Seeing Through the Surface: Non-invasive Characterization of Biomaterial–Tissue Interactions Using Photoacoustic Microscopy
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At the intersection of life sciences, materials science, engineering, and medicine, regenerative medicine stands out as a rapidly progressing field that aims at retaining, restoring, or augmenting tissue/organ functions to promote the human welfare. While the field has witnessed tremendous advancements over the past few decades, it still faces many challenges. For example, it has been difficult to visualize, monitor, and assess the functions of the engineered tissue/organ constructs, particularly when three-dimensional scaffolds are involved. Conventional approaches based on histology are invasive and therefore only convey end-point assays. The development of volumetric imaging techniques such as confocal and ultrasonic imaging has enabled direct observation of intact constructs without the need of sectioning. However, the capability of these techniques is often limited in terms of penetration depth and contrast. In comparison, the recently developed photoacoustic microscopy (PAM) has allowed us to address these issues by integrating optical and ultrasonic imaging to greatly reduce the effect of tissue scattering of photons with one-way ultrasound detection while retaining the high optical absorption contrast. PAM has been successfully applied to a number of studies, such as observation of cell distribution, monitoring of vascularization, and interrogation of biomaterial degradation. In this review article, we highlight recent progress in non-invasive and volumetric characterization of biomaterial–tissue interactions using PAM. We also discuss challenges ahead and envision future directions.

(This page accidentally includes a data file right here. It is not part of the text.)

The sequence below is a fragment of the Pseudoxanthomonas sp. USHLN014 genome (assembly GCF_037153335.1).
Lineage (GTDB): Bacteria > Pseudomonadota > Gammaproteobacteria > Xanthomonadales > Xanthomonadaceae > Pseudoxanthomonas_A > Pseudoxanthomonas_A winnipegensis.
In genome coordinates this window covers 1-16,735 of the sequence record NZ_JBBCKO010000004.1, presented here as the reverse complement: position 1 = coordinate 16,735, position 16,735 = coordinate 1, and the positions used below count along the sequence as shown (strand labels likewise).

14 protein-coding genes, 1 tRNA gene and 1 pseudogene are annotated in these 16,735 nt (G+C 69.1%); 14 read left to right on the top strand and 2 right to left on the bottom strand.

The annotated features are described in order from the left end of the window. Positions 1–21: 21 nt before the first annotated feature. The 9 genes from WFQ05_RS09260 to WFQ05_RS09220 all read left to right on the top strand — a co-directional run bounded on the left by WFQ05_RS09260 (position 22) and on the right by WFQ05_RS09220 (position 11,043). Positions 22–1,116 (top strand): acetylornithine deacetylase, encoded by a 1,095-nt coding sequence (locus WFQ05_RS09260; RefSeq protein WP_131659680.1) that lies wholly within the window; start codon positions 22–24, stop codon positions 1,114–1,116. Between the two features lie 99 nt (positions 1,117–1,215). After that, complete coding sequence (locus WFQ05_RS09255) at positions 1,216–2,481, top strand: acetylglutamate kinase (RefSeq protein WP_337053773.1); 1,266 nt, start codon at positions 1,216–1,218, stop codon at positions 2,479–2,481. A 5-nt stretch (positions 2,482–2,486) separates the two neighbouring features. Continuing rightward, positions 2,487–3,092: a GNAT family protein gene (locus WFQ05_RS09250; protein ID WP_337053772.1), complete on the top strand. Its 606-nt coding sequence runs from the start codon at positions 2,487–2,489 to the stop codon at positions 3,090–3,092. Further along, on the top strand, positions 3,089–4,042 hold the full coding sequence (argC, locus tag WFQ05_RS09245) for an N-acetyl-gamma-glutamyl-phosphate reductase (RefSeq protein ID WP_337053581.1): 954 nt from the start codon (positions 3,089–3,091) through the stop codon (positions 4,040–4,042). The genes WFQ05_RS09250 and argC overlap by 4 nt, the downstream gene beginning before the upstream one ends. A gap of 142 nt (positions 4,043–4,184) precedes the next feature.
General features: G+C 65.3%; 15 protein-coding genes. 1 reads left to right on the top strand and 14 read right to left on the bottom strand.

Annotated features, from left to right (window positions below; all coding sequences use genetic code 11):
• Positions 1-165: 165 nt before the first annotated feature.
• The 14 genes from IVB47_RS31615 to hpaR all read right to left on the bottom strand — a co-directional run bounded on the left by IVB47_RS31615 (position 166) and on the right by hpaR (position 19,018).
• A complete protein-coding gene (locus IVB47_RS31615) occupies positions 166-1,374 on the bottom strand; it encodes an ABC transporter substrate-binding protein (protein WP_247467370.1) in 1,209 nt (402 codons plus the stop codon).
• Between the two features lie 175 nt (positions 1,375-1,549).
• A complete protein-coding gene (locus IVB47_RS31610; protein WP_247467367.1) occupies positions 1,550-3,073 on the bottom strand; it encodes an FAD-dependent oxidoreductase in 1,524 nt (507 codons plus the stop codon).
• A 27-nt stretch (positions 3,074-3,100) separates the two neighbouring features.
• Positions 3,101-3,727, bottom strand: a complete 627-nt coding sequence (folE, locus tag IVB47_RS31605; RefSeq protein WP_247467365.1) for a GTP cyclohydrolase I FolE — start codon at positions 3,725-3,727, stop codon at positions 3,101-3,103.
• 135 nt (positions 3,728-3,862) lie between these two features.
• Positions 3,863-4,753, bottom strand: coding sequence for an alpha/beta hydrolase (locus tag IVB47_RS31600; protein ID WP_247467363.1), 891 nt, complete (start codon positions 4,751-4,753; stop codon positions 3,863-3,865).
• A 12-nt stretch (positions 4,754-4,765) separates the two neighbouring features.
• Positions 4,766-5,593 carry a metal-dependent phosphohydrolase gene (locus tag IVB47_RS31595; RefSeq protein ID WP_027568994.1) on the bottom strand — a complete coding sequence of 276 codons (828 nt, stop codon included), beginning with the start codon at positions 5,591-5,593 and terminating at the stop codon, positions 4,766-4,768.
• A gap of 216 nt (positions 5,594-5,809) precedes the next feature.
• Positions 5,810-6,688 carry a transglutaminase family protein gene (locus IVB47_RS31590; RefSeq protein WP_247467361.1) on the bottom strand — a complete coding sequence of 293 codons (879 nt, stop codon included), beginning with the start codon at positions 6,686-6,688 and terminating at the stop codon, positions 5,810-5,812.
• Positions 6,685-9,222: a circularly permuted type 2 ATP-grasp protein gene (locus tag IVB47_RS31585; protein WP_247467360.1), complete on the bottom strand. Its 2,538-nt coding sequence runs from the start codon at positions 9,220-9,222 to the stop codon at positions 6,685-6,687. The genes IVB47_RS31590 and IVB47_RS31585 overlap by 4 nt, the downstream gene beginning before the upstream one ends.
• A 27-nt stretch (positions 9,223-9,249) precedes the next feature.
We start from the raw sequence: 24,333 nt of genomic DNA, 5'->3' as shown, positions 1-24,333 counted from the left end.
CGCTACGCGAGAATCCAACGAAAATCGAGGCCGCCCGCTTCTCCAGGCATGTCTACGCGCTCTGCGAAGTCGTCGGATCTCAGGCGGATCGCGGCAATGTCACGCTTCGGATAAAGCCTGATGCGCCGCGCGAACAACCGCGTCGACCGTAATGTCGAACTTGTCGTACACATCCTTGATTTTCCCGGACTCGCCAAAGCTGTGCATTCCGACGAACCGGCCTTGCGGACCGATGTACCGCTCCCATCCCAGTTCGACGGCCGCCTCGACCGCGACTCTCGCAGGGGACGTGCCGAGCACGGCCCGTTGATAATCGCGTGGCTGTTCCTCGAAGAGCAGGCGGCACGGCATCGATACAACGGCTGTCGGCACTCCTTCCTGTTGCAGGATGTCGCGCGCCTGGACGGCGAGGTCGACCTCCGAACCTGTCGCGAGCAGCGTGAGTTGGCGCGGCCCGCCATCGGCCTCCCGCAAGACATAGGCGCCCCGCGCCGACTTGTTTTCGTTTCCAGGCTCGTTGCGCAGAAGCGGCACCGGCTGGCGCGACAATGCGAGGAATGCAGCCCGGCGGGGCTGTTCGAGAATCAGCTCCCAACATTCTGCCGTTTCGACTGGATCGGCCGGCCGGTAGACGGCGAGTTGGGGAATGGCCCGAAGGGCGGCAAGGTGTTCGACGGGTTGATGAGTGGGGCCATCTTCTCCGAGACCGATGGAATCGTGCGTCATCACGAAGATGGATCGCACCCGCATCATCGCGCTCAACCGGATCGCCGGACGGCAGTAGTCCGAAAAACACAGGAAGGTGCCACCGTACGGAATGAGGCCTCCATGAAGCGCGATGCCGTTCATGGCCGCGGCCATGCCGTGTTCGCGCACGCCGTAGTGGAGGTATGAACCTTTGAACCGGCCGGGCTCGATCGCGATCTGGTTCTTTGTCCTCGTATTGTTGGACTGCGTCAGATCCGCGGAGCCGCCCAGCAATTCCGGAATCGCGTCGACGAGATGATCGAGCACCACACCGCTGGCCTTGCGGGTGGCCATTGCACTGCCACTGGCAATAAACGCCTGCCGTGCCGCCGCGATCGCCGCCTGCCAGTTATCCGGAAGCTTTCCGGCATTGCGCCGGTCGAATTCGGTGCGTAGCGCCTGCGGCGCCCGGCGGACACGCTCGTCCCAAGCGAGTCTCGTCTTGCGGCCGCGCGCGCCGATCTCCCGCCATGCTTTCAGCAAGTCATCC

KeywordsPhotoacoustic microscopy Biomedical imaging Tissue engineering Regenerative medicine Non-invasive
This work was supported in part by startup funds from the Georgia Institute of Technology and NIH Grants DP1 OD000798 (NIH Director’s Pioneer Award) and R01 AR060820. The authors would like to thank Dr. Yu Wang and Dr. Li Li for their assistance in OR-PAM–FCM and OR-PAM–OCT imaging of melanoma cell-scaffold interactions.
Conflict of interest
L. V. Wang has a financial interest in Endra, Inc., and Microphotoacoustics, Inc., which, however, did not support this work; all other authors declare no conflict of interest.
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